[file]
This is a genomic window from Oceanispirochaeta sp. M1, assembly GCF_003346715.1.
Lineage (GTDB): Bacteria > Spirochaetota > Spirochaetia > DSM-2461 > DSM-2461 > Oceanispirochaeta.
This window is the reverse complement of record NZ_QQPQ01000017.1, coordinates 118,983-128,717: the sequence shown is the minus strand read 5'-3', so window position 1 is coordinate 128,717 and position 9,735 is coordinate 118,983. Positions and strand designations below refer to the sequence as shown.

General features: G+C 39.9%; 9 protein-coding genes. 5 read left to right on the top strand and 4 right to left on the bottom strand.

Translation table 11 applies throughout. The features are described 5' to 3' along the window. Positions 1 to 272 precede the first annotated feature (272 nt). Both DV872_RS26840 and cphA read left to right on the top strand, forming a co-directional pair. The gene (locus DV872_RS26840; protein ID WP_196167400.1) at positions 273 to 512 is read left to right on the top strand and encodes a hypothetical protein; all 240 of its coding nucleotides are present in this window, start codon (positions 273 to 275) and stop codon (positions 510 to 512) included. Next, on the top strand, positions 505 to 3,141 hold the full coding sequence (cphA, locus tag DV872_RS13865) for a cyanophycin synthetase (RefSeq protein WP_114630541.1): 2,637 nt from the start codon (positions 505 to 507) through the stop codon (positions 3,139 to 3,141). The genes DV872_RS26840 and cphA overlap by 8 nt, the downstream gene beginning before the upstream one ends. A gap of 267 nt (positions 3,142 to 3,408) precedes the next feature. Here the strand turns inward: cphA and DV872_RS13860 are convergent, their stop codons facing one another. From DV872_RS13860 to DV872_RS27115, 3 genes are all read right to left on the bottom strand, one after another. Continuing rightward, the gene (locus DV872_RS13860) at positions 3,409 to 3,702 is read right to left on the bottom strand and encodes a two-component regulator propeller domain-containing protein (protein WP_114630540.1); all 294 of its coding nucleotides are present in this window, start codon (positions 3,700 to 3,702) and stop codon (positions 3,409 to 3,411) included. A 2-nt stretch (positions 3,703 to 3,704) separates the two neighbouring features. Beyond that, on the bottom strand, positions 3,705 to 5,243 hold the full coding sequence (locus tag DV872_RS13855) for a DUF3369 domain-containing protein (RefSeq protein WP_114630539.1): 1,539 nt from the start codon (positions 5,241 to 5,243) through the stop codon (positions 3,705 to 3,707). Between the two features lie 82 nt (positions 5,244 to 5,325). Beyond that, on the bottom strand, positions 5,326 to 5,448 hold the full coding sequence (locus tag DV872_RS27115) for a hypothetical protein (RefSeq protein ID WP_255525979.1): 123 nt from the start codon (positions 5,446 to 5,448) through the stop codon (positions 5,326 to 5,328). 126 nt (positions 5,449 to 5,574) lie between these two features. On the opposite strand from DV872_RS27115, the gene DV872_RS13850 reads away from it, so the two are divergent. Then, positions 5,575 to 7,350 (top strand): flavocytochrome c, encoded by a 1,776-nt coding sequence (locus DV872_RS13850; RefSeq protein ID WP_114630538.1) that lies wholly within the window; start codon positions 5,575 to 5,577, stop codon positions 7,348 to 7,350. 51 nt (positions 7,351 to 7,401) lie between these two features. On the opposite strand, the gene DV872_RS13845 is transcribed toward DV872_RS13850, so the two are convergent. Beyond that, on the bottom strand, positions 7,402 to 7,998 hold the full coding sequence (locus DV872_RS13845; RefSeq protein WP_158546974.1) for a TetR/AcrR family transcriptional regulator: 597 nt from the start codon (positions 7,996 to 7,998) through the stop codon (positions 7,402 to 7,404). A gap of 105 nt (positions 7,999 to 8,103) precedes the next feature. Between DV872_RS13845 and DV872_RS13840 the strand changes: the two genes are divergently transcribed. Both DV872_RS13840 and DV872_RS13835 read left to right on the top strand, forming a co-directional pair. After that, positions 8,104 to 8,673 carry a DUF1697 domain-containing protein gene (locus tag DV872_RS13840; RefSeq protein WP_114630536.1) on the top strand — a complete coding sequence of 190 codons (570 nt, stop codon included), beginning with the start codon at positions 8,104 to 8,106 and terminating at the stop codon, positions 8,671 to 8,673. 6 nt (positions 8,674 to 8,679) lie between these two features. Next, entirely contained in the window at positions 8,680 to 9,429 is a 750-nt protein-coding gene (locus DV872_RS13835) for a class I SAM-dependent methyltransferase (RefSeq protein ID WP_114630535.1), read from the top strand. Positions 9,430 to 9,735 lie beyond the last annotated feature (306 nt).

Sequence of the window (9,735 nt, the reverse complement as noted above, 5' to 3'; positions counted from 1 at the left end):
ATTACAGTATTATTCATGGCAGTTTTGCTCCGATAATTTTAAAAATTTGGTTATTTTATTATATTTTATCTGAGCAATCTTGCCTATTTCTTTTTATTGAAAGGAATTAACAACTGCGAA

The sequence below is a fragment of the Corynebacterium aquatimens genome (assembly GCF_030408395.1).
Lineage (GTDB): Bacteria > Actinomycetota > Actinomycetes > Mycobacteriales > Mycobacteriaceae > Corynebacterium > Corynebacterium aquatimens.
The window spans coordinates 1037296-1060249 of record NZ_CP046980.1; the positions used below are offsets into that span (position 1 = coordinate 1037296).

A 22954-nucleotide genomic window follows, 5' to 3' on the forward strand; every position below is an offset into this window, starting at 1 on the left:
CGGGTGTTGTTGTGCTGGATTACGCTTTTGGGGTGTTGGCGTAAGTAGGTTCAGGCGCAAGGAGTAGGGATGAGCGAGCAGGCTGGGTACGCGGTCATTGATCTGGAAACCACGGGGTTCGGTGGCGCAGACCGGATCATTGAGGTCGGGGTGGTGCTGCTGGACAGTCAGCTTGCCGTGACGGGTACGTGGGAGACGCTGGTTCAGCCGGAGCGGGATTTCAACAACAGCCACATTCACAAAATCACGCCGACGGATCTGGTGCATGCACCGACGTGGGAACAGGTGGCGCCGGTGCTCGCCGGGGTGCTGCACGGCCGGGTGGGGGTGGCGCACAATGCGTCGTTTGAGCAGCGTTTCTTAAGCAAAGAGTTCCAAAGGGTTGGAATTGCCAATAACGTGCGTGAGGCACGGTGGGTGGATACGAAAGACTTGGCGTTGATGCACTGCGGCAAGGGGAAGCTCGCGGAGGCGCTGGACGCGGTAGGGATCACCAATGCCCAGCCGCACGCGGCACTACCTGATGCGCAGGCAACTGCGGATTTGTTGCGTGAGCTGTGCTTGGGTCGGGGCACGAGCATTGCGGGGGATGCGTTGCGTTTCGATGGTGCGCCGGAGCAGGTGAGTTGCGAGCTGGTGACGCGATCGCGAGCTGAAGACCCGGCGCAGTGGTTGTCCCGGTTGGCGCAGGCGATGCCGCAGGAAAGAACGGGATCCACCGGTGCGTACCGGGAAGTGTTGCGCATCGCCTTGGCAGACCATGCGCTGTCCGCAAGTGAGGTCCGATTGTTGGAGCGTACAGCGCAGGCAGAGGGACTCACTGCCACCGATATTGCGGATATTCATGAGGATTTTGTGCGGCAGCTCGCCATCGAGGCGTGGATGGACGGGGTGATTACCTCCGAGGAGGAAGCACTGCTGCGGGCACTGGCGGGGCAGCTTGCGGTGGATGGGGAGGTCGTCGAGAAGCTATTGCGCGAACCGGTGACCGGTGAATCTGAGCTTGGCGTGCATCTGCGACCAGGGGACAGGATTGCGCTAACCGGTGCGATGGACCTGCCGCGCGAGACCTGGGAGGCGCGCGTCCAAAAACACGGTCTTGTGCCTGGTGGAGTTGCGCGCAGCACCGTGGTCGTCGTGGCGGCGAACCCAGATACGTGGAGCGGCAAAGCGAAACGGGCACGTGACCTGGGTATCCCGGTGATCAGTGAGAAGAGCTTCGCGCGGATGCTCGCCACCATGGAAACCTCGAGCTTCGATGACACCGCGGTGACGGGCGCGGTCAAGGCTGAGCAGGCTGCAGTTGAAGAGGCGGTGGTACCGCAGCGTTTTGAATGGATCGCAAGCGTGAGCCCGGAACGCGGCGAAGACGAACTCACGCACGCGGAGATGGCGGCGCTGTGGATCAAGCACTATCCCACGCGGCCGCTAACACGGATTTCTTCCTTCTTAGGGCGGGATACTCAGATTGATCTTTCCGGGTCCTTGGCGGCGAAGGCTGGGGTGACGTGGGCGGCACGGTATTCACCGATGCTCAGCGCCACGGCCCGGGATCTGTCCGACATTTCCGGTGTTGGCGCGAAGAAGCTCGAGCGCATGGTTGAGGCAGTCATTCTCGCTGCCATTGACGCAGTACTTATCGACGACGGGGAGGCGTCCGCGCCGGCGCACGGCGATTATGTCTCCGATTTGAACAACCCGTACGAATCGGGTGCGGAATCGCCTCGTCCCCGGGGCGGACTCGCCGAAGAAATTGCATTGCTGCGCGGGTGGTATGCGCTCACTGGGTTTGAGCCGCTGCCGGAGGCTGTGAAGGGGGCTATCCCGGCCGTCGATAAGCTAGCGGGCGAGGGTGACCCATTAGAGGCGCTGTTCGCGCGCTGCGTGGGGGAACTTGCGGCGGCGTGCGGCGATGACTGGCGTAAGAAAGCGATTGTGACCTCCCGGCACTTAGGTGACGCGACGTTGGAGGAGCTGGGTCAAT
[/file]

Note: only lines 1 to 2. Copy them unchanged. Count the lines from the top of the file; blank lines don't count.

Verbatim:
This is a genomic window from Oceanispirochaeta sp. M1, assembly GCF_003346715.1.
Lineage (GTDB): Bacteria > Spirochaetota > Spirochaetia > DSM-2461 > DSM-2461 > Oceanispirochaeta.